The view that the underlying principle of Chatham Furnace Co. v. Moffatt, supra, and like cases, may be availed of in an action of contract is fully expounded by Professor Williston. See citations above. The plaintiff quotes from Williston, Sales (Rev. ed.) Section 197. But the discussion relates to warranties of the truth of statements of existing facts "susceptible of actual knowledge." Chatham Furnace case, 147 Mass. at 404. Whether the terms of an insurance policy are of such a nature as to cause a court to construe it in a particular way is not a matter of such fact. Piper's words were not the equivalent of such a forecast, nor did the circumstances make them such in law.
Piper's statements, we assume, were reasonably construable as representations of an existing fact, that is, that the prevailing view of insurance underwriters, on which they acted in 1954 in writing policies and paying losses, was that the P & I policy afforded the coverage stated. The action, however, judged by the declaration, the briefs, and the auditor's report does not appear to be founded in breach of the warranty of the truth of that representation of fact.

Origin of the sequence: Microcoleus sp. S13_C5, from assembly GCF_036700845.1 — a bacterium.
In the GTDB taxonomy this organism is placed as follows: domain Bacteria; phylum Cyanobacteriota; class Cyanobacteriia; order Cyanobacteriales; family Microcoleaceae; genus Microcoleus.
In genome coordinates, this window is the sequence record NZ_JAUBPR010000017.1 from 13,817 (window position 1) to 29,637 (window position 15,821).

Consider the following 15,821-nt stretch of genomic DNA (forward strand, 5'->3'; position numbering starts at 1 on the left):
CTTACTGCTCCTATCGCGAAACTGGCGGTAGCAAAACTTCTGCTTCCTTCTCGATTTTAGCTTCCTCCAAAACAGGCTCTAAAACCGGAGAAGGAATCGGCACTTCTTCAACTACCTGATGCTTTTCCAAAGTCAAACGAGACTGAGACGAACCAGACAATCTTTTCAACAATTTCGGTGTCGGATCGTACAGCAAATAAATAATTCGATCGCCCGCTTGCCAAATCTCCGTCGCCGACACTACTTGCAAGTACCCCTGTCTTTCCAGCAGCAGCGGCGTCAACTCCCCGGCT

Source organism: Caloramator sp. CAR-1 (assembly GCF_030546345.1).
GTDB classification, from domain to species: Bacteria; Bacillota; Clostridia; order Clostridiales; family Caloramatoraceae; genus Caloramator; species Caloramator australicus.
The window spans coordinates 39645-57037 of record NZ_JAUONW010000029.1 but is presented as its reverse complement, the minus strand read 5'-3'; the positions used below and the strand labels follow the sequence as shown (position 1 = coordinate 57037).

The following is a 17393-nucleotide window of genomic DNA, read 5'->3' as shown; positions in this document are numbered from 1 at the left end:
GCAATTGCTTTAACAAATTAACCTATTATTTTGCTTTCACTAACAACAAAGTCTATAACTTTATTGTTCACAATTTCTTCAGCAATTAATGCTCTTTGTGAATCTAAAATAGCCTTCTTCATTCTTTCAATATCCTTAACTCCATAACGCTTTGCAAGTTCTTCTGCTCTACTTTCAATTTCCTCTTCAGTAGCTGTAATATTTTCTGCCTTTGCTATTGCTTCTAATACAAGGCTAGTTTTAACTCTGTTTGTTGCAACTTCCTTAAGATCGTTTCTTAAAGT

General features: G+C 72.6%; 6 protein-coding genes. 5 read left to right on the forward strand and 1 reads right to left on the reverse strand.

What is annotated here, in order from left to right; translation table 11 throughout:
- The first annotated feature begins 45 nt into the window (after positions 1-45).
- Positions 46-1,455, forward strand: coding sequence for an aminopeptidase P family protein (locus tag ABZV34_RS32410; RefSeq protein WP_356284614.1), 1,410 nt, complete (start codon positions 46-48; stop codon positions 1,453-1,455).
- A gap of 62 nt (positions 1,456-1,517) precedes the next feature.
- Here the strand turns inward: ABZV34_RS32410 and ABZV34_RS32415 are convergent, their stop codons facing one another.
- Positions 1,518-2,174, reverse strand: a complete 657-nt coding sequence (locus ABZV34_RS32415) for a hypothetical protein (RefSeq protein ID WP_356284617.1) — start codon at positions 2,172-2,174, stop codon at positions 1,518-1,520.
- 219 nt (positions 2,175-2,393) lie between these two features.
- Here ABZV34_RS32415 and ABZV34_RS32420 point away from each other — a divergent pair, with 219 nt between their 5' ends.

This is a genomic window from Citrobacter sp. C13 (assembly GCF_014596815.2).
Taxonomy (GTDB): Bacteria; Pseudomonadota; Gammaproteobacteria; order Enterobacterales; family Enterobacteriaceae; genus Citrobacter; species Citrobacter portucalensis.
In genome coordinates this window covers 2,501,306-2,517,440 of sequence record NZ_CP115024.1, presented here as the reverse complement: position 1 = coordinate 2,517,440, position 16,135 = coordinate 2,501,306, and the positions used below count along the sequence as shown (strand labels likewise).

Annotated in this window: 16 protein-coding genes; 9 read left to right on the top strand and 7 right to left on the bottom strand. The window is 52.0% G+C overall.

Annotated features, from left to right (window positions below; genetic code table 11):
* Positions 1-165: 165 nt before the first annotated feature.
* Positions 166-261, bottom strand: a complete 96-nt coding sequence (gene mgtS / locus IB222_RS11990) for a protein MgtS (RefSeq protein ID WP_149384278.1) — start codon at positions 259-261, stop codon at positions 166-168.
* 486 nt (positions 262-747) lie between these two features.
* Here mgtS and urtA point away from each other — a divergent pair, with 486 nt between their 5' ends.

There is a further difficulty with the effort to import a warranty in connection with the sale of the P & I policy. Piper's statement was not a part of that sale. There is no basis for concluding that the statement was made to induce the sale or to obtain the commission. Piper did not solicit the purchase of the P & I policy. Piper's duty to the plaintiff in respect of his statement arose from his position as agent of the plaintiff in advising about and in obtaining insurance policies. The findings make clear the relationship. "The plaintiff had dealt with Piper, as broker, on many
previous occasions, had been given good professional service and the plaintiff had found Piper to be a competent and skilled insurance broker." Piper's acts in seeking and placing hull insurance and P & I insurance were all, according to the findings, at the plaintiff's direction.
We need not consider the liability of a compensated agent for negligently misreporting to his principal. See Restatement 2d: Agency, Sections 379, 401. Harlow v. Bartlett, 170 Mass. 584 ; Dorr v. Massachusetts Title Ins. Co. 238 Mass. 490 , 495; Capucci v. Barone, 266 Mass. 578 , 581. See also Williston, Contracts (3d ed.) Section 138; Jenkins v. Bacon, 111 Mass. 373 , 377-378; Rayden Engr. Corp. v. Church, 337 Mass. 652 , 658-662; Rapp. v. Lester L. Burdick, Inc. 336 Mass. 438 , 442. Neither the declaration nor the auditor's report presents that case.